Home Read Albums Of The Week: The Bad Plus | The Bad Plus

Albums Of The Week: The Bad Plus | The Bad Plus

The jazz vets rebuild their lineup and their sound, moving from a piano-led trio to a quartet with sax and guitar — but retain the scrappy muscularity that defines them.

765

THE EDITED PRESS RELEASE: “Evolution is necessary for life and creativity. We’ve evolved, but we’re still The Bad Plus.” So say Dave King and Reid Anderson, founding drummer and bassist respectively of the groundbreaking band.

A new iteration of The Bad Plus makes its vital eponymous debut on their fittingly self-titled album, challenging convention as always by pushing their inimitable approach to jazz in boundary-breaking new directions. Though the components may have changed, what remains is The Bad Plus’s unique musical language and their undeniable drive and intent. Anderson says: “If after more than 20 years you can put out a record that has the energy of a debut album, to me, that’s saying something. It’s what reinventing yourself is all about.”

“We believe we’re making the same statement we did with the piano 21 years ago,” says King, “just with a completely different instrumentation.” Reid Anderson continues, “To me the music on this record feels as fresh as anything we’ve ever done.”

Of course, The Bad Plus have been at this crossroads before, changing their original lineup in 2017 with pianist Orrin Evans taking the seat previously occupied by founding member Ethan Iverson. Two acclaimed albums — including 2019’s inspired Activate Infinity — followed, but in 2021 the decision was made to reinvent the ensemble once again.

“We purposely walked away from getting another pianist,” King says. “Instead, we went this other way. We found a new sound and a more expansive range.”

This is a defining album for The Bad Plus in many ways; in their 21-year journey, in sound and in change of personnel. But the consistent core thread remains. Reid continues, “Dave and I grew up playing in bands and loving bands. We wanted to form a band and make whatever sacrifices were necessary to be in that band. We’re here to make the best music we can collectively and not in service of anyone’s personal ego. But to talk about what The Bad Plus is, it’s the writing and the song, and the perspective of what a song can be as a personal statement. That’s what we’re fighting for; a personal identity and respect for the imagination and the song.”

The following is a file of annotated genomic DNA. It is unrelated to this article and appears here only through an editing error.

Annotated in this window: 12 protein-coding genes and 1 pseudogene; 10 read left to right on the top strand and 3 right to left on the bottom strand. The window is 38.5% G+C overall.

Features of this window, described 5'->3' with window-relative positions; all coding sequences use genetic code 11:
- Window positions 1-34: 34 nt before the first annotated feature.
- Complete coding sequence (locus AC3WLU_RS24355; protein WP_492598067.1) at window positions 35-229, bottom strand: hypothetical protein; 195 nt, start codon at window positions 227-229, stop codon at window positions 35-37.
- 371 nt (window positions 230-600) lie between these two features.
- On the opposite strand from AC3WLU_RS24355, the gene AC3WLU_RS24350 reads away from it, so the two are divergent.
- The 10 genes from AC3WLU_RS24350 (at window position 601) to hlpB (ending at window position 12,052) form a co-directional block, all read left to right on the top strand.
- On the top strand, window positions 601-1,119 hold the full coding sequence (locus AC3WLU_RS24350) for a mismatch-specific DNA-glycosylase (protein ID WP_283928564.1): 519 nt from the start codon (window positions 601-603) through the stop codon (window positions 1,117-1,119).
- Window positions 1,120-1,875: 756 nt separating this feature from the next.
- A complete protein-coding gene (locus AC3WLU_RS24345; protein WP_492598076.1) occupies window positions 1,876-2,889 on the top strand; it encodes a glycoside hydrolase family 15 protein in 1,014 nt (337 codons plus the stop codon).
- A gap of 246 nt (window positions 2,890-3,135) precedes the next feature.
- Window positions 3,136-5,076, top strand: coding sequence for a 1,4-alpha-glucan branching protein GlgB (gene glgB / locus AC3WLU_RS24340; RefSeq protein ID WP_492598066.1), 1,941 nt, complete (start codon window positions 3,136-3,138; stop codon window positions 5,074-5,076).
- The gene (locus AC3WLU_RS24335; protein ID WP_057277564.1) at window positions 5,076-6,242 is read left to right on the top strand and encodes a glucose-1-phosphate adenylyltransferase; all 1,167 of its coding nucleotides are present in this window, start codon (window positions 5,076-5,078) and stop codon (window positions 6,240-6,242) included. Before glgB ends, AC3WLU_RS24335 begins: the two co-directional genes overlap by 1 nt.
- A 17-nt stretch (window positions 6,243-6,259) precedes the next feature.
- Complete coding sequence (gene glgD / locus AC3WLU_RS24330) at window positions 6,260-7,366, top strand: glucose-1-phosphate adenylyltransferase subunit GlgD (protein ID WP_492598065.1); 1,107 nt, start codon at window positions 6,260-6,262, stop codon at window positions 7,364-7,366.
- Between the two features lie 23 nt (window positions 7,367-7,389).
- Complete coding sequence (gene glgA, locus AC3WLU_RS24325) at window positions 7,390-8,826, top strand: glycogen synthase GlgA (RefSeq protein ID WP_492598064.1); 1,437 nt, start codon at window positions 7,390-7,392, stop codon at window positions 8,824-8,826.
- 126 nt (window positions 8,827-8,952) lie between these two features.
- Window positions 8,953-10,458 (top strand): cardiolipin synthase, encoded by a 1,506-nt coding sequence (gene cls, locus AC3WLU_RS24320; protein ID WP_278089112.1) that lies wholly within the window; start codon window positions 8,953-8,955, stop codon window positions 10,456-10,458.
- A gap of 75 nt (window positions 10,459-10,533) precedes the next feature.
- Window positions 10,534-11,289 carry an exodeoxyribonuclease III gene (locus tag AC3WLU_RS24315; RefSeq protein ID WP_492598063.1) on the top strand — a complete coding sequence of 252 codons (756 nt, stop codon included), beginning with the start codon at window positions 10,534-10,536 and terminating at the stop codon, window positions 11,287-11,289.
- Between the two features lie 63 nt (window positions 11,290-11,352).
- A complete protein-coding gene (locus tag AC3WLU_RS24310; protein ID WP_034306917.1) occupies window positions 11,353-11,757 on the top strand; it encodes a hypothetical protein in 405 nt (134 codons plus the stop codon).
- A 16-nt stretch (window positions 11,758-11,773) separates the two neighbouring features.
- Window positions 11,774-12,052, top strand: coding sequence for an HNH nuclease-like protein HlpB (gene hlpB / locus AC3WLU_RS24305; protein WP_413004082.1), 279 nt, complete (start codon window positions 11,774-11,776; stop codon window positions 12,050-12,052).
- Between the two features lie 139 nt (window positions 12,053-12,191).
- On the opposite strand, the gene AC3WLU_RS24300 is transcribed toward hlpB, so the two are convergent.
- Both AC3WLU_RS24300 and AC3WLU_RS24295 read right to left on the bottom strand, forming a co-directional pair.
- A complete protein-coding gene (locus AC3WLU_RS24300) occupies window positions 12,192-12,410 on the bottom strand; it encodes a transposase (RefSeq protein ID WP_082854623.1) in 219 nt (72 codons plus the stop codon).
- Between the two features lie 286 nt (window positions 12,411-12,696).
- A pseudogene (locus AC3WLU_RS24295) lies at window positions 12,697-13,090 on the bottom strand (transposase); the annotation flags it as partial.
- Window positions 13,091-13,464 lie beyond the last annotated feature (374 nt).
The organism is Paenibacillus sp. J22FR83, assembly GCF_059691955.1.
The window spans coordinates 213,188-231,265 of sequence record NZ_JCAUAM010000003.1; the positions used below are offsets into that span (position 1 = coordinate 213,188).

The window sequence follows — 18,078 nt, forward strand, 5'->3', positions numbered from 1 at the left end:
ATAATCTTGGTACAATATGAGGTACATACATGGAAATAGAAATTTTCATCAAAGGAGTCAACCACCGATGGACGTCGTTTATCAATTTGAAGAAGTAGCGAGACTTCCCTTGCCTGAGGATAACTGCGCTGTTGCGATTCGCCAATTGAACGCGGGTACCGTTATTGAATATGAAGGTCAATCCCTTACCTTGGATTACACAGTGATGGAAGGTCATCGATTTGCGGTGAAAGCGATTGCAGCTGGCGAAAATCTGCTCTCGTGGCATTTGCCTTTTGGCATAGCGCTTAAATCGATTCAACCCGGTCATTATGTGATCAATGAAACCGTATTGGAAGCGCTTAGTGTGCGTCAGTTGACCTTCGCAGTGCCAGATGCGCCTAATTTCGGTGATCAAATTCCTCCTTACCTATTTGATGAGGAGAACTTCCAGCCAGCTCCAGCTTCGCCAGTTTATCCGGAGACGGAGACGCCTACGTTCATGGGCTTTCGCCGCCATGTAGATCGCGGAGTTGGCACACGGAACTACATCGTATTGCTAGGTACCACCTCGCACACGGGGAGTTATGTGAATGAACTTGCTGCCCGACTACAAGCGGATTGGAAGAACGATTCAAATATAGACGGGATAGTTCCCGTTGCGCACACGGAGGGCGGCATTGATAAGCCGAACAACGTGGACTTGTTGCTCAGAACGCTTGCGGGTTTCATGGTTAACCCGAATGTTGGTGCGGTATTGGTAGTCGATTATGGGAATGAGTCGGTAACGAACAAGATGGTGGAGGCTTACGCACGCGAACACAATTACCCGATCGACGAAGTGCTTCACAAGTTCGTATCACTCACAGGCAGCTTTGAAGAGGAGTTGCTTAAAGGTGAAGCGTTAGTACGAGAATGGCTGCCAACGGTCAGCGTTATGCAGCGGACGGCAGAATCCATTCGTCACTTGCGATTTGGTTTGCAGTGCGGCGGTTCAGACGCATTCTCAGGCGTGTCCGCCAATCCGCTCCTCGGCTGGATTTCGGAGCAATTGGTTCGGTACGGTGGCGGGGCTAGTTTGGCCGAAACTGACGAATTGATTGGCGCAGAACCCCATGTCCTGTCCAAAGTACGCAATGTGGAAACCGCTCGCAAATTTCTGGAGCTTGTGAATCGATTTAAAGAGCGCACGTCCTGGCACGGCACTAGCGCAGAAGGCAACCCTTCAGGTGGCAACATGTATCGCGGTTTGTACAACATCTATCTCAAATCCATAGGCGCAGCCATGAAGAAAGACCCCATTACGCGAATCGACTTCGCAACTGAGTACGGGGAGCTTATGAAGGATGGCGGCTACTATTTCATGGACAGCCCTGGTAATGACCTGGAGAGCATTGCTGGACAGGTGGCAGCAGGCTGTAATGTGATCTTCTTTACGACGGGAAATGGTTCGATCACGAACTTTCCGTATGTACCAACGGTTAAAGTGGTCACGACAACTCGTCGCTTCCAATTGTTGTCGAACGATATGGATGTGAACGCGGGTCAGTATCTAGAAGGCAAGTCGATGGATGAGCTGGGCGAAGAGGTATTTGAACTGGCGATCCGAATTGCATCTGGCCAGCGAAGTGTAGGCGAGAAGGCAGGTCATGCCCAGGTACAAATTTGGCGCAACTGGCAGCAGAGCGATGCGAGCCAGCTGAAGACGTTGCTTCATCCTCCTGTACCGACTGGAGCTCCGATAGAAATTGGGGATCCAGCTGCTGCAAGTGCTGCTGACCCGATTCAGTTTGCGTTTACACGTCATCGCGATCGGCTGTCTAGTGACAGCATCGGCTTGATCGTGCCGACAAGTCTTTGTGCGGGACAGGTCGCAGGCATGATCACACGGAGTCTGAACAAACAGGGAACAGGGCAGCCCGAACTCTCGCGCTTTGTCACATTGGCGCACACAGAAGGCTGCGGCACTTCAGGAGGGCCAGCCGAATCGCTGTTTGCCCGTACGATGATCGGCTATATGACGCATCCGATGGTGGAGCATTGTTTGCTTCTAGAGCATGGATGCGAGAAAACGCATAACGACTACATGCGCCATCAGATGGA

Photo by Cory Dewald.

Rather than simply seeking out a new pianist, Anderson and King took a hard left turn and enlisted a pair of remarkably gifted musicians in Ben Monder — a visionary guitarist known for his work both as leader and as sideman with David Bowie (Black Star), Theo Bleckmann, Guillermo Klein and Paul Motian, to name but a few — and saxophonist Chris Speed, an award-winning leader/co-leader of myriad modern ensembles and longtime musical running buddy of both King and Anderson. “These are not some young kids we found from a music school,” says King.

Notwithstanding the new members’ extraordinary pedigrees, the process of developing this new Bad Plus took hard work and perseverance. A series of intense rehearsals began in the summer of 2021. The quartet pored over new and old compositions by Reid and Dave and emerged with a singular group sound.

The results are a thrillingly energetic approach that retains all of the band’s vaunted adventurousness while simultaneously setting them on a new pathway of genre-agonistic musical exploration. Working with engineer Brett Bullion, the band have fully maximised the sonic and dynamic possibilities of the new lineup, showcasing the virtuosity and musicality of Speed and Monder while maintaining their trademark pursuit of relentless invention and excellence. From breakneck avant-garde explosivity (Sun Wall) to majestic psychedelia (In The Bright Future) to dreamy meditation (The Dandy), the new LP blazes with the very same punk attitude that has defined The Bad Plus for over two decades.

Invention and evolution have always been key to The Bad Plus’s creative ethos. A jazz group that has never been a jazz band, they have propelled the genre towards a new plane that might not have been discovered without them. Having recontextualized their own chemistry, The Bad Plus not only affirms the band’s continuing relevance and longevity, it burns bright on its own terms as an extraordinarily powerful debut from an all-new creative force to be reckoned with.

“We feel like we’ve pulled off a magic trick,” King says, “changing the lineup from a trio to a quartet with guitar and saxophone that still sounds coherent as The Bad Plus. Having two main composers was our greatest card to play. Our language remains, and that’s the magic.”